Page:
Understanding how patients move through our hospitals

Understanding Patient Flow in Hospitals. Nuffield Trust; Sasha Karakusevic

“Round and round and round she goes; where she stops, nobody knows.” – The Original Amateur Hour.


This journal club discussion was based on a briefing paper published in October 2016 by the Nuffield Trust entitled “Understanding Patient Flow in Hospitals”. Whilst hospital management are the intended audience for the paper, we agreed that understanding the challenges and proposed solutions to patient flow would also be valuable from a clinical perspective. The aim of the paper was to explore the challenge of meeting the A&E target of admitting or transferring 95% of people within four hours. This metric was chosen due to its value in reflecting the patient flow through the hospital.


The paper undertook a mixed methods approach, utilising both theory and quantitative data. Firstly, it drew on principles understood from simpler systems (e.g. transportation research) to illustrate the dynamics of flow through a complex adaptive system (a hospital). Secondly, it used aggregated Hospital Episode Statistics (HES) data to perform high-level capacity and demand modelling across England.

Key Points

The author used the analogy of cars on a motorway to illustrate patients moving through a hospital. In this way they argued that as cars travelling faster require more space as a safety margin, so patients who move more quickly through the system require more bed space and resource relative to the time they spend in a bed. As wards fill up, providing this resource becomes less feasible and therefore there is congestion and movement through the system slows down.

An analysis of the HES data showed that in England 58% of admissions over the course of a year were for 12 hours or less, accounting for only 10% of total bed days. Conversely, 10% of all admissions had a length of stay greater than 7 days but that these occupied 65% bed days. The revenue generated per bed day was £454 827 for beds with short length of stay (less than 24 hours) and £79 411 for long length of stay (more than 7 days).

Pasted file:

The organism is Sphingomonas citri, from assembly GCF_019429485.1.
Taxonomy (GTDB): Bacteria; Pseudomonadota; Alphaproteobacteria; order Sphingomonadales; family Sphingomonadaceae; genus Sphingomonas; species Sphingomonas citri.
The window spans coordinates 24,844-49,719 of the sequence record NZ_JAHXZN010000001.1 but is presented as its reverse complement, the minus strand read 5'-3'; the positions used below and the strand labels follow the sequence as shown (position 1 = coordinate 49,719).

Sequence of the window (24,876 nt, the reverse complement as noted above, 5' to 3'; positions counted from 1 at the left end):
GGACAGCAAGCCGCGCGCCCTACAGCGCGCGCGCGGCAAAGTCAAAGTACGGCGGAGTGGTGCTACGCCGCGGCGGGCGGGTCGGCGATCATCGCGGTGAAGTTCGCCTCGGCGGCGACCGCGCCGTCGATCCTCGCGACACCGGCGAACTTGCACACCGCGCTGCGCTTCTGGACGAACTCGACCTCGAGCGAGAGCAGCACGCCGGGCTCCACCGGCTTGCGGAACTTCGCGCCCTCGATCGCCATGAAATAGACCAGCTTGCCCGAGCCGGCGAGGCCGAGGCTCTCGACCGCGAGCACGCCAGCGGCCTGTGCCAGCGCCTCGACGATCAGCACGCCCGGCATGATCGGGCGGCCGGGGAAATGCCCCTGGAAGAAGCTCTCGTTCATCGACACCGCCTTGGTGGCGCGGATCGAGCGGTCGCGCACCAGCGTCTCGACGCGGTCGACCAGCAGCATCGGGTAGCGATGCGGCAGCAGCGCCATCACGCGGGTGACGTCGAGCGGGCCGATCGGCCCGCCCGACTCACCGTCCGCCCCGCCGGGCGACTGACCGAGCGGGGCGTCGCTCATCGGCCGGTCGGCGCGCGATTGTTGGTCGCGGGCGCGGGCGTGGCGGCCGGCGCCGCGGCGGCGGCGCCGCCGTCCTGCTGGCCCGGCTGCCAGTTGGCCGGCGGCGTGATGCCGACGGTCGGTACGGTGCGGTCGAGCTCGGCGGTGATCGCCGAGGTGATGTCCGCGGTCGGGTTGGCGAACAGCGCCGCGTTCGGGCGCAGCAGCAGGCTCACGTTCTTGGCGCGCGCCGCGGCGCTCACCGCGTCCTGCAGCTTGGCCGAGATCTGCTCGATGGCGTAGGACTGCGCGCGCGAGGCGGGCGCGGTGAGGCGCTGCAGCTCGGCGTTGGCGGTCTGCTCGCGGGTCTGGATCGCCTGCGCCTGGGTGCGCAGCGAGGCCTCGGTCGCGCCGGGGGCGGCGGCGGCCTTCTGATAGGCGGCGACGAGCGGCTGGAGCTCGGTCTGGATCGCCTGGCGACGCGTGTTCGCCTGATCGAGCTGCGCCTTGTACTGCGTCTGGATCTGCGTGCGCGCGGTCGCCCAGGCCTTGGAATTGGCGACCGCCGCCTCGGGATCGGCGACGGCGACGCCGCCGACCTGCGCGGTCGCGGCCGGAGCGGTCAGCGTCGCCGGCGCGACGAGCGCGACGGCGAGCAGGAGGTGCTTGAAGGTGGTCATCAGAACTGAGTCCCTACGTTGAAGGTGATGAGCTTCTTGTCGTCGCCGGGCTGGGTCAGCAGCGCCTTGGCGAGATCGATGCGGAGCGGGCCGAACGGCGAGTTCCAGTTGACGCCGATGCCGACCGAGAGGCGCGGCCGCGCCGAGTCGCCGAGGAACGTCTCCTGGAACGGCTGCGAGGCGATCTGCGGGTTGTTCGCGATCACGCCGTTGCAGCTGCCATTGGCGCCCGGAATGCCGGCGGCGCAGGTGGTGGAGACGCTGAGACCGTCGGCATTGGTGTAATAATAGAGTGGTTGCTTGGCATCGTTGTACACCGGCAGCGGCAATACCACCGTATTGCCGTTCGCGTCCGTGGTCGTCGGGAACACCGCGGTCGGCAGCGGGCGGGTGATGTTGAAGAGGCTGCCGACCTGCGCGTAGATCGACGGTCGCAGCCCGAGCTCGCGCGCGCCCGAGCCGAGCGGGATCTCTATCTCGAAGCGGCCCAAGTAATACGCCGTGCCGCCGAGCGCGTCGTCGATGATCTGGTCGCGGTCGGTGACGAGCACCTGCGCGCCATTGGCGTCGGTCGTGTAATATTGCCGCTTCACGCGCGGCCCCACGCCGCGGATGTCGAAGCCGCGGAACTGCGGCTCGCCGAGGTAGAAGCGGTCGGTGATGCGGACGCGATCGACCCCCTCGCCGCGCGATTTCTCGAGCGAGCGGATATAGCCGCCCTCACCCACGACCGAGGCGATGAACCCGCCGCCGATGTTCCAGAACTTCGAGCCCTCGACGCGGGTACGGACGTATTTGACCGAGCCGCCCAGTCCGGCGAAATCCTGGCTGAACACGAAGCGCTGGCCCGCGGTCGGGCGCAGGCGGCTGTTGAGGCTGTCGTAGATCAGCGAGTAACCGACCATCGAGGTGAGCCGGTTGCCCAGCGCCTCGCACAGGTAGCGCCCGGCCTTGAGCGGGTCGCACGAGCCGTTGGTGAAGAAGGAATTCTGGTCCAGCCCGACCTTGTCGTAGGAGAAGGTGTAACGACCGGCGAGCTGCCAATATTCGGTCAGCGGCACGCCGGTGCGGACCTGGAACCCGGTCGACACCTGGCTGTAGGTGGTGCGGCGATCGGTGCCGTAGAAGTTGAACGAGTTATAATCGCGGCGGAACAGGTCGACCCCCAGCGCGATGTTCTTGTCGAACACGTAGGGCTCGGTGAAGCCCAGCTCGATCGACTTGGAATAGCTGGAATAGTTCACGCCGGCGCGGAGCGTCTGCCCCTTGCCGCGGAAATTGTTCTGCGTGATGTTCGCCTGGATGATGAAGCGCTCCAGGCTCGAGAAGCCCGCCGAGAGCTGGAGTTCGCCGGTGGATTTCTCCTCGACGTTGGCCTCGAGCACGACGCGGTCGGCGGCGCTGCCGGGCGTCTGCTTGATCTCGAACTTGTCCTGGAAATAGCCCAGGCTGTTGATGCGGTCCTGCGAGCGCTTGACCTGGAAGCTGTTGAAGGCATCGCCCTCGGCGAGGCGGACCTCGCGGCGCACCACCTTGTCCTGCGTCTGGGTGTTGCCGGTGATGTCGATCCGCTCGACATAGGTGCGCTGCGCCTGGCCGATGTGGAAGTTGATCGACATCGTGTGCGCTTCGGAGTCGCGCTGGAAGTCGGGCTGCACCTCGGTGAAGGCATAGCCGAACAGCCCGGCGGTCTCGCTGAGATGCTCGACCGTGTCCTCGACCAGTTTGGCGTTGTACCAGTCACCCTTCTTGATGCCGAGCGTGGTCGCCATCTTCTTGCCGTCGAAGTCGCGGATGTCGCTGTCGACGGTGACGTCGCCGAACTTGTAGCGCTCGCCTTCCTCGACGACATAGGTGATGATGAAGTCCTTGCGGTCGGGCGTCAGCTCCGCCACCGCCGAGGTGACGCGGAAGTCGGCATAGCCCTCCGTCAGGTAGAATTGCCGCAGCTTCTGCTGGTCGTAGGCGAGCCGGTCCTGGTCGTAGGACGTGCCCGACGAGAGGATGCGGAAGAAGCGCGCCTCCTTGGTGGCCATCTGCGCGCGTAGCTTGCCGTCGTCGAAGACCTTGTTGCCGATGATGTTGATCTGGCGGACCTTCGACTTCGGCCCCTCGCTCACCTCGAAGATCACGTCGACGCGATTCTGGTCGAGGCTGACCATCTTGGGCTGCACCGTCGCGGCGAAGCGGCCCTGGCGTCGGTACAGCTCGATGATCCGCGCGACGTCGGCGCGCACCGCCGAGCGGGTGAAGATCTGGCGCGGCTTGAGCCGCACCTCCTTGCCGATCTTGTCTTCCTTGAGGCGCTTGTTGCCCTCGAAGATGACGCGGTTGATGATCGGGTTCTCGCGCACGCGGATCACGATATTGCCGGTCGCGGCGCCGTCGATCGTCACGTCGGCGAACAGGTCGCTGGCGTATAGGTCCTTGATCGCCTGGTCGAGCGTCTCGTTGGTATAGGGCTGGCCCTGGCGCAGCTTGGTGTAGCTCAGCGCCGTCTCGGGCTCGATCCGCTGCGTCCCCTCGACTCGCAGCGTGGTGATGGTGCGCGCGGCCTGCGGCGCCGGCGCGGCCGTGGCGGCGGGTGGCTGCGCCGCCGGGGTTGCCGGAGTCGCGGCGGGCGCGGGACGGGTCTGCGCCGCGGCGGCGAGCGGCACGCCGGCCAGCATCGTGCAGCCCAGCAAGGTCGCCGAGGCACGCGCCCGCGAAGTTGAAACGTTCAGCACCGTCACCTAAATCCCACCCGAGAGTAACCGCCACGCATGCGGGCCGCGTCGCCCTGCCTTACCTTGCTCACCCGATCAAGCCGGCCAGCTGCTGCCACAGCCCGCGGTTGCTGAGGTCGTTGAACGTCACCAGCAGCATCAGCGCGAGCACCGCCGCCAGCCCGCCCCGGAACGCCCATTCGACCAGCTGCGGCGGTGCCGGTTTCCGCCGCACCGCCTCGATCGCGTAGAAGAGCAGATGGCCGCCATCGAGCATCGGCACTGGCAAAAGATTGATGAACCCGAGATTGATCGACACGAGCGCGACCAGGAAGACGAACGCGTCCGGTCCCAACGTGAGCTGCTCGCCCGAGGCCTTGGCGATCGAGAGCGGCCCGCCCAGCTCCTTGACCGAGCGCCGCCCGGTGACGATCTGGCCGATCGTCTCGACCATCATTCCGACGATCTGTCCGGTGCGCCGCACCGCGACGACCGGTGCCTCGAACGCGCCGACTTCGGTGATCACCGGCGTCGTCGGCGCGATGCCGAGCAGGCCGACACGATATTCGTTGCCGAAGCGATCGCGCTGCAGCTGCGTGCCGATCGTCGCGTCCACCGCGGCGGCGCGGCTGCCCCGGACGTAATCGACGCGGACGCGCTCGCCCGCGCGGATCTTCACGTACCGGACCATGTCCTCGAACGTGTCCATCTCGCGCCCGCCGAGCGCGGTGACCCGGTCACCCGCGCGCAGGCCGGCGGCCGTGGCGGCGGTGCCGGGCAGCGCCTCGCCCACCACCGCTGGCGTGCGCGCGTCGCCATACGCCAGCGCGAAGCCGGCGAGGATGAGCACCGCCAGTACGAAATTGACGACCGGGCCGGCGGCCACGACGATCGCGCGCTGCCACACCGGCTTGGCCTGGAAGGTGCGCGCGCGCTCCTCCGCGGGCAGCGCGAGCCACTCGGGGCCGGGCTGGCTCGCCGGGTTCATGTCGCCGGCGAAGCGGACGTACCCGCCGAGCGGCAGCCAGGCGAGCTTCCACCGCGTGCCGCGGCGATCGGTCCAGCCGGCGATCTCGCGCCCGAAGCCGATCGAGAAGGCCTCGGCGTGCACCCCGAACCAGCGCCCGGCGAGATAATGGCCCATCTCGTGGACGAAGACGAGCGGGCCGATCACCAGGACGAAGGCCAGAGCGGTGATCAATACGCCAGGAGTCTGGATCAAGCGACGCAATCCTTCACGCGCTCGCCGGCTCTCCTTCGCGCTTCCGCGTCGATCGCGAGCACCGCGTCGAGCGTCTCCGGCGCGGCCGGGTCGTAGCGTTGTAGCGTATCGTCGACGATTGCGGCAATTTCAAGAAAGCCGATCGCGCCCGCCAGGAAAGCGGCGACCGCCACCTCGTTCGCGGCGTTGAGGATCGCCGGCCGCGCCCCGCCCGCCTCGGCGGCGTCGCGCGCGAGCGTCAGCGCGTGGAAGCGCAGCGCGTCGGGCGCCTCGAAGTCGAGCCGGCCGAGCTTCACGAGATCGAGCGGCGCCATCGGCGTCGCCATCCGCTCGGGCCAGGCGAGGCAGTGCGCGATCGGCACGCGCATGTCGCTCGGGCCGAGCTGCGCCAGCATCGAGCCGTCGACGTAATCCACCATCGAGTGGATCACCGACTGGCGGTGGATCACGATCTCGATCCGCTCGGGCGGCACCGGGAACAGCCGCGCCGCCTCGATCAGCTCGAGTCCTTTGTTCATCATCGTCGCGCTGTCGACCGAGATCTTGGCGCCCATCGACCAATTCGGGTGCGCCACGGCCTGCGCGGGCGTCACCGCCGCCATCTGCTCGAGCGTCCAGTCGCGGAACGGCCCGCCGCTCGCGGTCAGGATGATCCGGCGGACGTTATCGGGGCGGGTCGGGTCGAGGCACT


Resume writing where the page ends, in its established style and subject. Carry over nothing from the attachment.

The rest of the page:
On comparing the twelve non-specialist trusts which managed to achieve the four hour standard with the twelve who did not, they found that hospitals with the least free space struggled most (as measured by bed occupancy, 94.5% versus 105.8%, and time between patients at midnight, 4.5 hours versus -1.1 hours).

An analysis of bed occupancy at midnight across England revealed that hospitals were frequently at capacity over the winter months, highlighting minimal system resilience. In order for hospitals to function at 85% capacity (as a management golden rule for efficiency) the total number of beds would need to be increased, the number of discharges increased or the number of admissions reduced.  Daily bed occupancy revealed that peak occupancy occurred at 8am (following overnight admissions and prior to patient discharge) and peak flow occurred in late afternoon (as most patients were being moved in and out of beds).

Suggested Solutions

  1. Reduce short stay admissions: reducing the volume of patients by redesigning assessment, diagnosis and short stay care. This would be unlikely to free up enough bed space to improve flow
  2. Achieving earlier discharge: reducing the time spent in hospital by redesigning rehabilitation and discharge processes. By reducing the length of stay of a small number of long term patients could have large gains in terms of bed days and patient flow.
  3. Improving control systems: by improving control systems to provide real-time workflow information to improve both individual patient care, system management and support process improvement. IT systems that reduce non-value-adding time and provide real-time operational data to support real-time decision making and service planning.



The paper highlighted the differences in how concepts and hypotheses are explored by managers compared to clinicians. It utilised analogies and stories to illustrate concepts, however, on discussion, it was felt that the analogies used were too simple to aid with the understanding of a complex adaptive system. Though the authors had access to a huge quantity of HES data, the analysis was very high level and did not take into account the nuances of local level hospital systems. In comparing trusts that were achieving and those which were failing against the target, there was no analysis of potential confounding factors or any analysis of sources of bias, and very little was written about the detail of the analysis. There was no appreciation of the workforce and senior decision-making as a barrier to effective patient flow, focusing instead on bed-space, which accounts for nursing but not necessarily medical staffing. There was an agreement that this is a complicated problem to tackle and that in order to do so there needs to be a collaboration between clinicians and managers at a local level in order to optimise conditions for hospitals to succeed.

Summary by Dr Alex Monkhouse.

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